US president Donald Trump opened today's meeting with representatives and critics of the videogame industry by playing "a montage of clips of various violent videogames," according to this Washington Post (opens in new tab) report. The clip, which can be seen below, includes scenes from Call of Duty games, Dead by Daylight, Sniper Elite 4, and The Evil Within. Rep. Vicky Hartzler told the paper that Trump asked other attendees, "This is violent, isn't it?" while it played.
The meeting was described by Melissa Henson of the Parents Television Council as "respectful but contentious." Her organization believes that a "steady diet of media violence is having a corrosive effect on our culture," while game industry executives maintained that there was no connection between violent media and violent behavior in the real world.
Brent Bozell of the Media Research Council appeared to take a harder line, however, calling for "much tougher regulation" of the game industry, akin to the approach taken to tobacco and alcohol. "I think [Trump] is deeply disturbed by some of the things you see in these video games that are so darn violent, viciously violent, and clearly inappropriate for children, and I think he’s bothered by that," he said.
Bozell also dismissed a statement from Democratic Senator Richard Blumenthal which described the effort to blame videogames for gun violence as "an unacceptable excuse to avoid talking about serious policy proposals."
"I would ask them respectfully for once to stop playing politics. If you care about this issue, you will look at Jonesboro, Ark.; Columbine; Newton, Conn.," Bozell said. "In so many other places where you had mass shootings by children and every instance I just gave, that child who was the shooter was watching violent videogames."
Following the meeting, Rep. Hartzler released a statement on Twitter praising the president's effort to solve the problem of violence in schools and society, and suggested that it should actually be broadened.
"I believe the solution to curtailing violence lies in an all-encompassing approach, focused on several different factors that may contribute to school shootings," she said. "Discussions should not be limited to just videogames and guns. The president's approach of leaving no stone unturned is prudent and similar meetings with the movie industry pertaining to gun violence on film should also be conducted."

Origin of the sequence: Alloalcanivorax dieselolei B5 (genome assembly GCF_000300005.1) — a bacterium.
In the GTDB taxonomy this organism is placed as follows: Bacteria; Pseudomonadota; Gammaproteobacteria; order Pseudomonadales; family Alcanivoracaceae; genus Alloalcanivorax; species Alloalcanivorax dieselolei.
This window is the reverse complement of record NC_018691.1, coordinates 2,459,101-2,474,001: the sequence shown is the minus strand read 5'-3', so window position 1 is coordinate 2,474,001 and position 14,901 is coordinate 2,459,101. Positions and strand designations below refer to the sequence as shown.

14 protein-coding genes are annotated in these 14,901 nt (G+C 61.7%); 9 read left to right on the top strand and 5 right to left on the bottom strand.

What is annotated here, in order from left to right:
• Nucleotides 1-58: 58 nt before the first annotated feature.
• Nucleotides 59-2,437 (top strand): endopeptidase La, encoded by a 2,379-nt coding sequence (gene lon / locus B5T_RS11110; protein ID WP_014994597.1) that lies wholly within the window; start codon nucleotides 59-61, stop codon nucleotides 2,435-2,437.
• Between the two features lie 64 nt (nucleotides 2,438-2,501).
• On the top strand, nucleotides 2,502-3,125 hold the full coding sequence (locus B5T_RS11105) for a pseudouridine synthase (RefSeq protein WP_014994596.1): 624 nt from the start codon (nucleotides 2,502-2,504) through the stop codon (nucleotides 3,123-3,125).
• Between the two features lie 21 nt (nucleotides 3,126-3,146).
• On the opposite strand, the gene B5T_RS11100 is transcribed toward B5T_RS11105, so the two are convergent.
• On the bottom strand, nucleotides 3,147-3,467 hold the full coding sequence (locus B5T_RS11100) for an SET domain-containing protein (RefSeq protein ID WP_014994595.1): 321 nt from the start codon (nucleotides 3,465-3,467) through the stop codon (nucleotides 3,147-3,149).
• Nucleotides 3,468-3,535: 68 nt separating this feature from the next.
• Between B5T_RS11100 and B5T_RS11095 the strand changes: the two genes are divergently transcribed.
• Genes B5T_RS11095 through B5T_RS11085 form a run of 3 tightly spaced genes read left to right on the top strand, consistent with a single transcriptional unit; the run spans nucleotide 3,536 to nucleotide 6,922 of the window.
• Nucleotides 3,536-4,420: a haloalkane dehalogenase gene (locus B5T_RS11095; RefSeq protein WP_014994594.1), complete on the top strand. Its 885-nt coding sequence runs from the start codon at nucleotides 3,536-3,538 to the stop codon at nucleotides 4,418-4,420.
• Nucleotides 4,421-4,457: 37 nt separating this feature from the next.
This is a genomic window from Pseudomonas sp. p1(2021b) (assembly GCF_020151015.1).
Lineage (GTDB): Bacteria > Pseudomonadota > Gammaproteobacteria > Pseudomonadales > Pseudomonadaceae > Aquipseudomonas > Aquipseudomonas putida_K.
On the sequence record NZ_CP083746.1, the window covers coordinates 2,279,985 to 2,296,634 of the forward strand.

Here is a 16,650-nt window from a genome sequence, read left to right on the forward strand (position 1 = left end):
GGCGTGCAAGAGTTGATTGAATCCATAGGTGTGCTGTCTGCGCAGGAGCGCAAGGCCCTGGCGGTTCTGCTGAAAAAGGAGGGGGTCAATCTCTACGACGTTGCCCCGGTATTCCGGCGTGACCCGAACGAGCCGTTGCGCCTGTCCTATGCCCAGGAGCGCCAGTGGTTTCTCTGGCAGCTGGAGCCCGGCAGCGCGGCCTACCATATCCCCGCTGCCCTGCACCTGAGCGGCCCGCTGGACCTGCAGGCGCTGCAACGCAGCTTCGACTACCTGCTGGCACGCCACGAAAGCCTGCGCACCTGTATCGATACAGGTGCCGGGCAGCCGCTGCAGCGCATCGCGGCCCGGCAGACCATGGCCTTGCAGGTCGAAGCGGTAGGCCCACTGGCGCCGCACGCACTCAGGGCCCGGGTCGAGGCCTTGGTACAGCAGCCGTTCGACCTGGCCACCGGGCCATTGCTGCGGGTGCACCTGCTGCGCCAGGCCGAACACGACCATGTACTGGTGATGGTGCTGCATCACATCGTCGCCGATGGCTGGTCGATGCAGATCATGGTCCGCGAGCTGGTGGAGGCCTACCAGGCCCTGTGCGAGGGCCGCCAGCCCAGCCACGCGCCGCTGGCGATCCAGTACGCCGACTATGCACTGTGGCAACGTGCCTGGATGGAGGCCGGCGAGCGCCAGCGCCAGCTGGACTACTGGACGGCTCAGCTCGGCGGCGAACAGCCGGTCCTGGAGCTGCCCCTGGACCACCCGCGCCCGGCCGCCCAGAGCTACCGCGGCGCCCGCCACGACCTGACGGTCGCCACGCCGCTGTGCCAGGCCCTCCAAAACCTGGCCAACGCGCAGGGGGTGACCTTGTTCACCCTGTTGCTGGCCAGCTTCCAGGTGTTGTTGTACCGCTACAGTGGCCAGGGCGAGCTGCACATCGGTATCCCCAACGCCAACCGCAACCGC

The ESA issued a statement of its own following the meeting, saying that it "welcomed the opportunity to meet with the president and other elected officials at the White House."
"We discussed the numerous scientific studies establishing that there is no connection between videogames and violence, First Amendment protection of videogames, and how our industry’s rating system effectively helps parents make informed entertainment choices," it said. "We appreciate the President’s receptive and comprehensive approach to this discussion."
I'm not sure how much appreciation a conversation of this sort really deserves, although I suppose it would be impolitic to suggest that the exercise was pure pandering and otherwise a complete waste of time. The ESA's diplomatic response contrasts with a much firmer statement (opens in new tab) from the IGDA, which did not attend. "Let's be blunt on video games and gun violence—we will not be used as a scapegoat," the organization said yesterday.
This may not be the end of it, as a Trump rep said yesterday that this is "the first of many with industry leaders to discuss this important issue."